For the 4th week of Easter we take a look at John 10: 1-10 (The Book of Common Prayer). Jesus launches into a beautiful metaphor for becoming a disciple of Christ. He starts by talking about sheep and shepherd. But, what Jesus is talking about is his followers and himself. Just last week my niece and myself rescued a 2-3 week old kitten—actually the story is my niece actually rescued another kitten just a few days before but that’s another story all together. She went from having one cat to now being the proud owner of three cats garnering her the title of being a crazy cat lady. My niece spent the night up feeding him with an infant nasal bulb syringe. The next day we took him to the SPCA to see what to do, how to tend to him. One of the workers said she was bottle feeding a small cat at the time and she would take him and bottle feed him and when he was ready we could pick him up.
Today she went to get the first cat who is around 6 weeks old his first shots. And while there we were told that the little kitten was ready to go home as he was eating wet food. So the ride home was quite the adventure with two kittens—one 6 weeks and one between 4 and 5 weeks. As we returned to the house and had supper she fed the little tyke; after he had eaten she called him and he turned and walk to her. He remembered who it was that saved him. He walked not to my mama; he didn’t walk to me; he walked to the one that saved him. He walked to the first one with whom he had human contact. Though I found him I couldn’t reach him, but she could.
He remembered his master. He knew the one he was to follow and go to. And that is what Jesus is stressing in this week’s passage. The sheep hear his voice, and he calls his own sheep by name and leads them out (John 10:3b). Her older cat will run to her also when she calls his name, but if I call him—or even get close to him he will flee! Jesus continues, “A stranger they will not follow, but they will flee from him, for they do not know the voice of stranger (John 10:5). True followers of the Messiah will follow him. When they hear the voice of another one trying to get them to follow they will flee. They know his voice and they will flee from the voice of a stranger!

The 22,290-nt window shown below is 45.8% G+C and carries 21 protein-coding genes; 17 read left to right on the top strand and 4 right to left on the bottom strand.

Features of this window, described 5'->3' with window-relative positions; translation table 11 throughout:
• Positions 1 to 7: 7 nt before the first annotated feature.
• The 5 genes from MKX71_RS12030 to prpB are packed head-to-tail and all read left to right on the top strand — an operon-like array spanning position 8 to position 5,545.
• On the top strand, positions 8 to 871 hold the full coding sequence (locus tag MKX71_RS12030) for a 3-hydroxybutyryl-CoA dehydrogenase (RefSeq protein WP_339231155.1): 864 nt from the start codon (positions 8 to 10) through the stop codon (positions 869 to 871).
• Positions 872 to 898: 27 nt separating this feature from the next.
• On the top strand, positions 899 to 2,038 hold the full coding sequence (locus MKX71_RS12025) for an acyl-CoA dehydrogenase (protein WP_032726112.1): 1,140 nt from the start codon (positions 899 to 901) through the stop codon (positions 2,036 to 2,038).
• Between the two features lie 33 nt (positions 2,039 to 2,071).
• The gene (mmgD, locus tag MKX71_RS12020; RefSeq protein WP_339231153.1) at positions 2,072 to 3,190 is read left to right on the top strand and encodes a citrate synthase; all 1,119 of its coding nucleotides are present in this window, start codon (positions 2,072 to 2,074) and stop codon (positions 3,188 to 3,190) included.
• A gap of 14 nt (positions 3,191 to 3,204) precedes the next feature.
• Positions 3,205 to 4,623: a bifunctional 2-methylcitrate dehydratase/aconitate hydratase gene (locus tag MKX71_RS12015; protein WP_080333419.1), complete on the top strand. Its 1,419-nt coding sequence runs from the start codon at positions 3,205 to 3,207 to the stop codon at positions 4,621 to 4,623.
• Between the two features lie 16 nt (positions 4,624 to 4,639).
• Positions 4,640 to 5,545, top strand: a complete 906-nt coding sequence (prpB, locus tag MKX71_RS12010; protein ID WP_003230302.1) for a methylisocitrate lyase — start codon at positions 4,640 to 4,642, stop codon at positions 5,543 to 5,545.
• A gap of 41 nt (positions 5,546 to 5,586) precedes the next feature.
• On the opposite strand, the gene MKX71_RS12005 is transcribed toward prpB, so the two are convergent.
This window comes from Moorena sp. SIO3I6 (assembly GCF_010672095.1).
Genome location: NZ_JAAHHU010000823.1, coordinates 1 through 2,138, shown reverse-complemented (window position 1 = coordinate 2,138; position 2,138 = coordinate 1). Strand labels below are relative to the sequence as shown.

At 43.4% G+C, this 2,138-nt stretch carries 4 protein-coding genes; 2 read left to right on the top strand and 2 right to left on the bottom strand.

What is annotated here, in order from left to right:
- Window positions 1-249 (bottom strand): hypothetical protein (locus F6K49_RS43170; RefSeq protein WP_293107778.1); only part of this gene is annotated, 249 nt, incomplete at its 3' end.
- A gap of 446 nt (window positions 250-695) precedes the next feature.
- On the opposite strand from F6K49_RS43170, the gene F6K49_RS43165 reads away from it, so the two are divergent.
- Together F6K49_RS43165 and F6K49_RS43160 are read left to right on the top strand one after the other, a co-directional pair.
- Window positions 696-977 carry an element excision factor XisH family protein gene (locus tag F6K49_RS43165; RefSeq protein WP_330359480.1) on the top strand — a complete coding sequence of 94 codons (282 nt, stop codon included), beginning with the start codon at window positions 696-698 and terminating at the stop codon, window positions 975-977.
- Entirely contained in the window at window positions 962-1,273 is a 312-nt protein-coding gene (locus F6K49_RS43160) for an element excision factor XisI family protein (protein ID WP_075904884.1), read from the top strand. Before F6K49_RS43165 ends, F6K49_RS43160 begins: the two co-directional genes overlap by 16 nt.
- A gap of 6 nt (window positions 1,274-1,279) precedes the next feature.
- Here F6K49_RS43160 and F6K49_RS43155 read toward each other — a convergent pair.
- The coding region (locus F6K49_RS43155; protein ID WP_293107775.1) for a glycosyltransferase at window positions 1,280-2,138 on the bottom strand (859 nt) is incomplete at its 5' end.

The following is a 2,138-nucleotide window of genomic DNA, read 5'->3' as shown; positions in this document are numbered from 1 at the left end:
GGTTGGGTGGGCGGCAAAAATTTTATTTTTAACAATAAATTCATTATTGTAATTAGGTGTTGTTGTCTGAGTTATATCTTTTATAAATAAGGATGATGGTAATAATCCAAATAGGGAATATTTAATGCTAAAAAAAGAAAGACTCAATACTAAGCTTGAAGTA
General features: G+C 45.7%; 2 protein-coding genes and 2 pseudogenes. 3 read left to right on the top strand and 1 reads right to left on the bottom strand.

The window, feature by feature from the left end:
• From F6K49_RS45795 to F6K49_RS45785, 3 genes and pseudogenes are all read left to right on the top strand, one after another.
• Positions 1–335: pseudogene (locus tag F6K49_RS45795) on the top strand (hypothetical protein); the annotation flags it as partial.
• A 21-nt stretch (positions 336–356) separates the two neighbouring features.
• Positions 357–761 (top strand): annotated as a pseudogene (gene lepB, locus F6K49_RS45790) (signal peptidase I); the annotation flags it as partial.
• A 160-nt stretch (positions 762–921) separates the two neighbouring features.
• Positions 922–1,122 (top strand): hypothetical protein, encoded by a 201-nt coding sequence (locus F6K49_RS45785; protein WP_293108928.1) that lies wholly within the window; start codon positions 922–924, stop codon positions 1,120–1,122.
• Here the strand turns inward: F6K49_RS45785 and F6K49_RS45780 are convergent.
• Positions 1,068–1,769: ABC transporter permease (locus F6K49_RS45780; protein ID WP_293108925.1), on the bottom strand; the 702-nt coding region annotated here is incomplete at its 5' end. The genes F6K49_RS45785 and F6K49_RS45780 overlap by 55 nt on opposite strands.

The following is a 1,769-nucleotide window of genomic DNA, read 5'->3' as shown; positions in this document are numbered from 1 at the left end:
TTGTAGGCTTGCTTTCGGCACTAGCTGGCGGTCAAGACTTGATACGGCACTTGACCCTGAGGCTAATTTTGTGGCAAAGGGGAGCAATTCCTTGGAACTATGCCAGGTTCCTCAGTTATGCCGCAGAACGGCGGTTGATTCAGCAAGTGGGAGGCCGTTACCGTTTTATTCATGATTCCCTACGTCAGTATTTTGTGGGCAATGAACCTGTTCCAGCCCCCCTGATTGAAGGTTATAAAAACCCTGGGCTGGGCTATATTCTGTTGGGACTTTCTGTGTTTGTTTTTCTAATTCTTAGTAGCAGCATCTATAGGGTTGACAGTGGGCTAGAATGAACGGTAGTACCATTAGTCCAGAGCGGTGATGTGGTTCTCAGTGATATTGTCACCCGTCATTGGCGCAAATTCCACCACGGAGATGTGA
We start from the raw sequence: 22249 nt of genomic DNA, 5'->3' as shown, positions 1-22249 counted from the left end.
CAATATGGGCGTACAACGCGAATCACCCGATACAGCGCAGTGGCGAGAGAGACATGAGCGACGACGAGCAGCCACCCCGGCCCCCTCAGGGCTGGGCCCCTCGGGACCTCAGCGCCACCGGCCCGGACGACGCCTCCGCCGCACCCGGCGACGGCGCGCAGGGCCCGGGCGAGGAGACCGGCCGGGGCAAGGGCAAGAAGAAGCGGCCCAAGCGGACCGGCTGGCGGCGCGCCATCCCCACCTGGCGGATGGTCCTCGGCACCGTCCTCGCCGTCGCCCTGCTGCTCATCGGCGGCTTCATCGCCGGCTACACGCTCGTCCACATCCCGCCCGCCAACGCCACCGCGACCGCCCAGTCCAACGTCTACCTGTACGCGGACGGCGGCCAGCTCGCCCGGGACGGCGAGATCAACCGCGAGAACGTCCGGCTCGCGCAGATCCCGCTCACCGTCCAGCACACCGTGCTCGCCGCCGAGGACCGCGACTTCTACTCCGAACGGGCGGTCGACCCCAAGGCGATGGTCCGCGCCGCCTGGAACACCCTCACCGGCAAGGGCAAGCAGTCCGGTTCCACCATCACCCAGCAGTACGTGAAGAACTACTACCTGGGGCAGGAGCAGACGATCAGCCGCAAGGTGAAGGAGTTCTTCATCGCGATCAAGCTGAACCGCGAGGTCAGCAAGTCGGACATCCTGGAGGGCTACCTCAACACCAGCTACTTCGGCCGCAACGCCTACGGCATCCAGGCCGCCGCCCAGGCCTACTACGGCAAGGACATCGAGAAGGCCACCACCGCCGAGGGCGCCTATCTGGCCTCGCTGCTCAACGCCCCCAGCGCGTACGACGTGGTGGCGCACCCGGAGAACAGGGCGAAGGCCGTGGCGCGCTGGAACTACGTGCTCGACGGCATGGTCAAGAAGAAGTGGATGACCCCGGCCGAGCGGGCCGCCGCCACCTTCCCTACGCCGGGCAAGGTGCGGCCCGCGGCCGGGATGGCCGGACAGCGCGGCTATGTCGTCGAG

Jesus is the door through which the sheep, his followers—Christians, are to enter. He reminds us that the thief comes only to steal and kill and destroy. But the Christ came that we might have life and have it abundantly (John 10: 10). Just like the little kitten knew where he was granted life, and now he will have it abundantly, the sheep of the Messiah are to know that it is Jesus where we have life and have it abundantly. They know the voice of Christ, their shepherd; they will flee from a stranger; the thief comes to steal and destroy while the Christ came to give life. It is said that the sheep know the voice of their master. He can call them out of a group of sheep where not all of them are his but only his will come. They know where they are fed; they know where they are protected from the strangers and thieves. A kitten of only 4 weeks old knows the voice of the one who saved him. Why do we struggle so much knowing the one that saves us? When the thief comes, the one that destroys—the temptations of life, do we flee?
When we celebrate the Eucharist we come into contact with that good Shepherd whose voice has called us. He calls us from the bread which is body broken for us; he calls from the wine, which is the New Covenant in his blood. We come into the presence of the living, resurrected savior, the good Shepherd, who calls us, protects us from the strangers who come to destroy. If a sheep and a 4 week old kitten can do it why do we struggle?
The Psalm this week is Psalm 23. The Lord is our Shepherd. We are to hear his voice and follow. And when the thief comes—the one that destroys—he will prepare us a table in the midst of our enemies. When we come into the presence of the risen Lord and partake of his body and blood, we hear his voice and follow; allow him to keep you safe from the thief that you might have life in abundance
Until next time may the good Lord bless and keep you; all y’all!